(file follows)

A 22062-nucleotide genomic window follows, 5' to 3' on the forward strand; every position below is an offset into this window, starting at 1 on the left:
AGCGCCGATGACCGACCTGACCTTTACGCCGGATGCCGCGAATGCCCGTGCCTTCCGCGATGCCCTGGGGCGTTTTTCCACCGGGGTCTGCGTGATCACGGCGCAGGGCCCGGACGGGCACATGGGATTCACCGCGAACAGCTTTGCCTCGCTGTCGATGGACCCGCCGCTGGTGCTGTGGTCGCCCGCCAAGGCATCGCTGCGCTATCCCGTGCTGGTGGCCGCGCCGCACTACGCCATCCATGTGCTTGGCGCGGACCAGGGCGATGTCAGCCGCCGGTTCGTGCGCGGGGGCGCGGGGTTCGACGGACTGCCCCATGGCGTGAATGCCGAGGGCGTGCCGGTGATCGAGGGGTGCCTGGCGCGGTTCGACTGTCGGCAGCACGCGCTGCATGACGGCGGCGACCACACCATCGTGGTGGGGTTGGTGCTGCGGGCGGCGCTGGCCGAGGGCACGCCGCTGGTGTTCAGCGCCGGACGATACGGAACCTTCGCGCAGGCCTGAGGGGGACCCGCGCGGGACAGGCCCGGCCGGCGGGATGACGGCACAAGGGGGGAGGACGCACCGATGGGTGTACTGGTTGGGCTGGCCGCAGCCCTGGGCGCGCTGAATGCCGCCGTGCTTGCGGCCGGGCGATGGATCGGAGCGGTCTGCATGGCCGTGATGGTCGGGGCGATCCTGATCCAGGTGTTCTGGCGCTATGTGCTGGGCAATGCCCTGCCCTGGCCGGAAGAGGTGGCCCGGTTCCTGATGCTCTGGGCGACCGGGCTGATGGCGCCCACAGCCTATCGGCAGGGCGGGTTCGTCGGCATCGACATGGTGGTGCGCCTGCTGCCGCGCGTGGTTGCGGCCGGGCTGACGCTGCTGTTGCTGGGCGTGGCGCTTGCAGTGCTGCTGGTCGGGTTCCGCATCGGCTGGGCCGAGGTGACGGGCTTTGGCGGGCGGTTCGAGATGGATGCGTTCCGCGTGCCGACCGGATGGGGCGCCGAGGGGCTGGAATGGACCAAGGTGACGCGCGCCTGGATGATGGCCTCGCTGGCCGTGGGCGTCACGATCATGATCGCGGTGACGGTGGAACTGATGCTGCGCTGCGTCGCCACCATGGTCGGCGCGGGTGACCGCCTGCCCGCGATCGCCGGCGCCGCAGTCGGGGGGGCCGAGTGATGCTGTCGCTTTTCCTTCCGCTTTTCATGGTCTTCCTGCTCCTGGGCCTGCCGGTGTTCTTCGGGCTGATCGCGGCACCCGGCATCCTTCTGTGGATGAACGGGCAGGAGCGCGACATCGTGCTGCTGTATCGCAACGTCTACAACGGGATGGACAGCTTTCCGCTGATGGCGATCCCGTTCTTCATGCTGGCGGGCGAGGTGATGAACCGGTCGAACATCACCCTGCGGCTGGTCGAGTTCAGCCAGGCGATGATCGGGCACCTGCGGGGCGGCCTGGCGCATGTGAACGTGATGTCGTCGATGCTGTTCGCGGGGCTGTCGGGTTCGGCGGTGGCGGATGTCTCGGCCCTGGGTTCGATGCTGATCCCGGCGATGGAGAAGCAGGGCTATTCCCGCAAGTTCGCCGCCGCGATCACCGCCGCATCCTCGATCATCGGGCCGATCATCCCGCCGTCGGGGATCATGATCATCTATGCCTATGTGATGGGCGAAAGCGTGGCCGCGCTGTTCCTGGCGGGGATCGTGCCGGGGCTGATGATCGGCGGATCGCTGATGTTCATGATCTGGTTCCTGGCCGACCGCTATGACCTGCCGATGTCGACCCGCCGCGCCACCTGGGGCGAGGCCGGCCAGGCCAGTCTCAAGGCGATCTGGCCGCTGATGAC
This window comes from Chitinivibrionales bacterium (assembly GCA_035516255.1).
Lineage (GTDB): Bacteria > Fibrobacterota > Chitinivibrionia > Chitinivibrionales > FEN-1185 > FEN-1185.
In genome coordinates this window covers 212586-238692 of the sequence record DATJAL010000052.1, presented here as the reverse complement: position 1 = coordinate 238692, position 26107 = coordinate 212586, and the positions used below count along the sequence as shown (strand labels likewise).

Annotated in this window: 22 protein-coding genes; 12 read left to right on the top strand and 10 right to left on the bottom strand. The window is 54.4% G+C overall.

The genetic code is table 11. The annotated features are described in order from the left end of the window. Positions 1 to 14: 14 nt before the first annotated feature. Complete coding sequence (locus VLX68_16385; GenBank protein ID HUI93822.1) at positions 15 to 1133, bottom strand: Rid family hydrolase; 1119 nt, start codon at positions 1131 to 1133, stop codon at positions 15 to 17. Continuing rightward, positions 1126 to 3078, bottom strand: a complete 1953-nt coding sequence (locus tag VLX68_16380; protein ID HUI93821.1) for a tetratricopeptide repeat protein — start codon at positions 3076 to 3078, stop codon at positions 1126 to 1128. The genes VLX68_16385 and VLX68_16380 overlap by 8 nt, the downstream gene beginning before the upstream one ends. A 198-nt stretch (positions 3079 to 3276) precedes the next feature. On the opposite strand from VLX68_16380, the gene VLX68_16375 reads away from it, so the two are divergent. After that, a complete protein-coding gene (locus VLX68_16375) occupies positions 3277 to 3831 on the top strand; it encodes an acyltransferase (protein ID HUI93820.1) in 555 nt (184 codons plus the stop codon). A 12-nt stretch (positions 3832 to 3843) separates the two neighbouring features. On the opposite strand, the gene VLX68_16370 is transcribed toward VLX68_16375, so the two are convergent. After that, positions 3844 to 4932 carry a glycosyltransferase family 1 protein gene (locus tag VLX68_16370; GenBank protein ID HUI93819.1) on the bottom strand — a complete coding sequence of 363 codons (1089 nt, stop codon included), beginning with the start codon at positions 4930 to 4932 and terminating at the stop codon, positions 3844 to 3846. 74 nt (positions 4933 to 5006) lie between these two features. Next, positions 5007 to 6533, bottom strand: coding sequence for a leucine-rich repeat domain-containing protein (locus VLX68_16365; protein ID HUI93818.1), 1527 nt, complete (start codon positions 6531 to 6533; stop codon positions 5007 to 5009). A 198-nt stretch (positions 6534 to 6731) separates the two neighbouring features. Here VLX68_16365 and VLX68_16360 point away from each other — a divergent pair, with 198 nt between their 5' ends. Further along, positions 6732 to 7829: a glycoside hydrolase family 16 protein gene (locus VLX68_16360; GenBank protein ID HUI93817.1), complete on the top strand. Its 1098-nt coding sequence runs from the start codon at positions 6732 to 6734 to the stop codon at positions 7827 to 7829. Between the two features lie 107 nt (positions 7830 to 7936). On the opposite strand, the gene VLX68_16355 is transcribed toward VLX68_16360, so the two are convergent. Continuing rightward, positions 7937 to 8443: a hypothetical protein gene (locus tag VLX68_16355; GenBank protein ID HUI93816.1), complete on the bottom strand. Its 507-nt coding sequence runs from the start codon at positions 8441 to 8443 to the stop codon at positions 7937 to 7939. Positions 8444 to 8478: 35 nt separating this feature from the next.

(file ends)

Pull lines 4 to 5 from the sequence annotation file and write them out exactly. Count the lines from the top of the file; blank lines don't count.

Lineage (GTDB): Bacteria > Fibrobacterota > Chitinivibrionia > Chitinivibrionales > FEN-1185 > FEN-1185.
In genome coordinates this window covers 212586-238692 of the sequence record DATJAL010000052.1, presented here as the reverse complement: position 1 = coordinate 238692, position 26107 = coordinate 212586, and the positions used below count along the sequence as shown (strand labels likewise).